After arresting Scott Conover for
unlawful photography in Mountain City, Tennessee last June, Johnson County Sheriff's Deputy Starling McCloud threatened to arrest Conover's 12-year-old daughter with the same charge after she snapped two photos of her father getting handcuffed.
As it turns out, she is a better photographer than her father because she actually managed to photograph the camera shy deputy.
… It won't be the first time [Scott Conover has] faced off against the Johnson County Sheriff's Office in court.
A couple of years ago, we had problems with the sheriff, so we sued them and settled out of court for an undisclosed sum, he said.
But the problems started even before that, after he witnessed deputies beating a man in front of the restaurant/bar he owns.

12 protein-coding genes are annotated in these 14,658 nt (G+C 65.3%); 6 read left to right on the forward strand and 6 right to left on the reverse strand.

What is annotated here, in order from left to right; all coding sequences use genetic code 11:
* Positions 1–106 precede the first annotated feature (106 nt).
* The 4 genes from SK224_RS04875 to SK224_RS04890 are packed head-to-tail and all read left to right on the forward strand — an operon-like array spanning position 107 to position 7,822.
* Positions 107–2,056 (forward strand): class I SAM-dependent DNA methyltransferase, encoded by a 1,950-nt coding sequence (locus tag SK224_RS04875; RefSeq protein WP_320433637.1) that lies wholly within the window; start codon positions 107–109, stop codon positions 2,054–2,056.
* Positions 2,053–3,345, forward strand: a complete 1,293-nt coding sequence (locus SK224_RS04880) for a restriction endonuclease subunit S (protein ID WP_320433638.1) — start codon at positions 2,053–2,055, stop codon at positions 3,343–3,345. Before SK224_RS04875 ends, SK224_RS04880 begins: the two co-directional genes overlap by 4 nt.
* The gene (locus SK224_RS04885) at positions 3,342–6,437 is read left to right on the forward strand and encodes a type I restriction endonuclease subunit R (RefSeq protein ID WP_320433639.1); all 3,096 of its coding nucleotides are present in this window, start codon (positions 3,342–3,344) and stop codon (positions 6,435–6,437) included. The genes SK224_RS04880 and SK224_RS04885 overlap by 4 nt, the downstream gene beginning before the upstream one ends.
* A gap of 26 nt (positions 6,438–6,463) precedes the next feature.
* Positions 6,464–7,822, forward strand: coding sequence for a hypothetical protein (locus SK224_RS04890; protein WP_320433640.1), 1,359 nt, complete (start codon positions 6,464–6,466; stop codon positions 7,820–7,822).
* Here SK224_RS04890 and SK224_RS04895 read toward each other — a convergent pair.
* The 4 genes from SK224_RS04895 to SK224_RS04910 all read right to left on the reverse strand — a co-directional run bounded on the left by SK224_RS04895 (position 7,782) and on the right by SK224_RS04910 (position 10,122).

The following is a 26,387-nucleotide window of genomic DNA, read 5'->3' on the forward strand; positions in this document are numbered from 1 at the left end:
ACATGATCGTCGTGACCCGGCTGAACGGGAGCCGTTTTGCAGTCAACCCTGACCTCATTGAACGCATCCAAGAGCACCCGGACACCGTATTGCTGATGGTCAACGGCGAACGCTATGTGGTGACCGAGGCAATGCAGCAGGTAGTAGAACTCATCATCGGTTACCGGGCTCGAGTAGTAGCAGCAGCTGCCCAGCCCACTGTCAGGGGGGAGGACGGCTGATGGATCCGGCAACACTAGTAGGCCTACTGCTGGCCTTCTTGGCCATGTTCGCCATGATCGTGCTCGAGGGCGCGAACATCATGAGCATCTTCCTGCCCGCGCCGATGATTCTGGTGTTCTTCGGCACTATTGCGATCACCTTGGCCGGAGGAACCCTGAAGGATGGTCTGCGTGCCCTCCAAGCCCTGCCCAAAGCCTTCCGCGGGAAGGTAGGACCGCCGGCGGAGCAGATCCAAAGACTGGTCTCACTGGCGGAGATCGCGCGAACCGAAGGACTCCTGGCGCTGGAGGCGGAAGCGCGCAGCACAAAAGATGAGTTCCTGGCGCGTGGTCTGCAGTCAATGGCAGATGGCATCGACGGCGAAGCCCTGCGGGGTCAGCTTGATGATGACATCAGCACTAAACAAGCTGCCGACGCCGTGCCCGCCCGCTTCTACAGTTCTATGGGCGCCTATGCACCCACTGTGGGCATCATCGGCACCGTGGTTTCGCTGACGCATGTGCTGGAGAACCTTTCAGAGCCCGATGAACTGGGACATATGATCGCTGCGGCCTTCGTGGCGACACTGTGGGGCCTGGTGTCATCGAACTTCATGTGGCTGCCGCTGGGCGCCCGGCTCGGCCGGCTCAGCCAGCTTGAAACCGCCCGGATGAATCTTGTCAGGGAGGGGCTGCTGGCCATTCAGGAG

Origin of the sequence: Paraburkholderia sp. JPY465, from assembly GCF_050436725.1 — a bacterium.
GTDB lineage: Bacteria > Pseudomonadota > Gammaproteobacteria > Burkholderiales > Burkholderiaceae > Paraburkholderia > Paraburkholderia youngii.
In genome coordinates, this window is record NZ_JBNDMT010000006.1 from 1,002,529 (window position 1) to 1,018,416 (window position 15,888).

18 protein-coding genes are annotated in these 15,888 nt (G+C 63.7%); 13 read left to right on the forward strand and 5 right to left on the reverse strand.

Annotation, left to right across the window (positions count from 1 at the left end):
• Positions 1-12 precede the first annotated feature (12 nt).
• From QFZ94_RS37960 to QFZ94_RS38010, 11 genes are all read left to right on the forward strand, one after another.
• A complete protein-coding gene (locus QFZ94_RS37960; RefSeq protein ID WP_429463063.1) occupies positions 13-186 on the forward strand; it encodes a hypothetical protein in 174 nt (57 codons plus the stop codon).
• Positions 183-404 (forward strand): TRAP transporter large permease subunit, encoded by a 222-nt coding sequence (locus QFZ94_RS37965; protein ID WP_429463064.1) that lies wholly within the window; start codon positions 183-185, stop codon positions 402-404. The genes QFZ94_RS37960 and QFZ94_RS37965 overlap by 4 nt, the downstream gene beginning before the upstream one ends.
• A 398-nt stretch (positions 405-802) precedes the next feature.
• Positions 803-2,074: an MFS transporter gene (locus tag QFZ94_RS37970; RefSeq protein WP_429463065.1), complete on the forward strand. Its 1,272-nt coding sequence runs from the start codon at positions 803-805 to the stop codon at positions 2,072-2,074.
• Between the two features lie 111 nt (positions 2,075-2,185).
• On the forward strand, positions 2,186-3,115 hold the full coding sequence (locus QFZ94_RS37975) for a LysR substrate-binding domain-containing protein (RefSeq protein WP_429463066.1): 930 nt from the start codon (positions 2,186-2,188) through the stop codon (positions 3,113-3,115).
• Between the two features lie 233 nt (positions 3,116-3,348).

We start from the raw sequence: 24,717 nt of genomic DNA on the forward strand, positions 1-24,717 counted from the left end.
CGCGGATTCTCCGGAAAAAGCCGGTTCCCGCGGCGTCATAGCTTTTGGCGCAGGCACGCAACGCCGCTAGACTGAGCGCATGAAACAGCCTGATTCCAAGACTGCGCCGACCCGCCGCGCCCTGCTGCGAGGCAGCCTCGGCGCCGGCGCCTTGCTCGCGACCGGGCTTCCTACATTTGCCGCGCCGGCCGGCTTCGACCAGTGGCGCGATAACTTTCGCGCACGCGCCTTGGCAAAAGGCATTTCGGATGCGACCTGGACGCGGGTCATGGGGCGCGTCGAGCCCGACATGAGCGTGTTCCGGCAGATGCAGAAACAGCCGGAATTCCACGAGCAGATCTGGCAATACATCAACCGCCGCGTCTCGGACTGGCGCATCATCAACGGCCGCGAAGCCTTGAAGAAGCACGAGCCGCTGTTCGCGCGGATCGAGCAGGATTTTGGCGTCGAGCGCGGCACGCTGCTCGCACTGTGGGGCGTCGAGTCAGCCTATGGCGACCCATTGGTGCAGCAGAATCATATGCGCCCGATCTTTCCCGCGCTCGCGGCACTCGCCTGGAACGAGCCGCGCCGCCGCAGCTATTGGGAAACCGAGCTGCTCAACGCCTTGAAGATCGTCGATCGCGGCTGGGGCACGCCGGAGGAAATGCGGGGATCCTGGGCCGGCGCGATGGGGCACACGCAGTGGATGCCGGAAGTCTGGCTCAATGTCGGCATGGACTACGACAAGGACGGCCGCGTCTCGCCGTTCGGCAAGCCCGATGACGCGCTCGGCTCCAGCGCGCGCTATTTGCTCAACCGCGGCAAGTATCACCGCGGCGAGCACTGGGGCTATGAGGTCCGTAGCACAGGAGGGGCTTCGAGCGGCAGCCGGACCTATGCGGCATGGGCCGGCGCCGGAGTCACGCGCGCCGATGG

They beat the shit out of him, he said.
The guy's lawyer came back and took witness statements. When the statements made it back to the sheriff's department, they came by and asked me why I was getting involved.
Not long after that, deputies started staking out his business, Jammers Rocking Road House, which he said is modeled after the Tiki Bar in Key Largo.
They were wolf-packing my customers, he said.
They would lie and wait for them to leave and then pull them over to see if they had been drinking.
Conover struck back by suing them.
… On the night of his arrest, Conover and his family had left the Last Chance Saloon after picking up the nightly earnings and were on their way back to Jammers. His wife was sitting in the passenger's seat. His son and daughter were in the back seat.
Up ahead were a group of customers who had just left the bar. A Johnson County Sheriff's deputy, who was parked along side of the road, pulled over the car with the customers.
The lady who was driving doesn't drink, he said.
Her husband, who does drink, was sitting in the passenger's seat.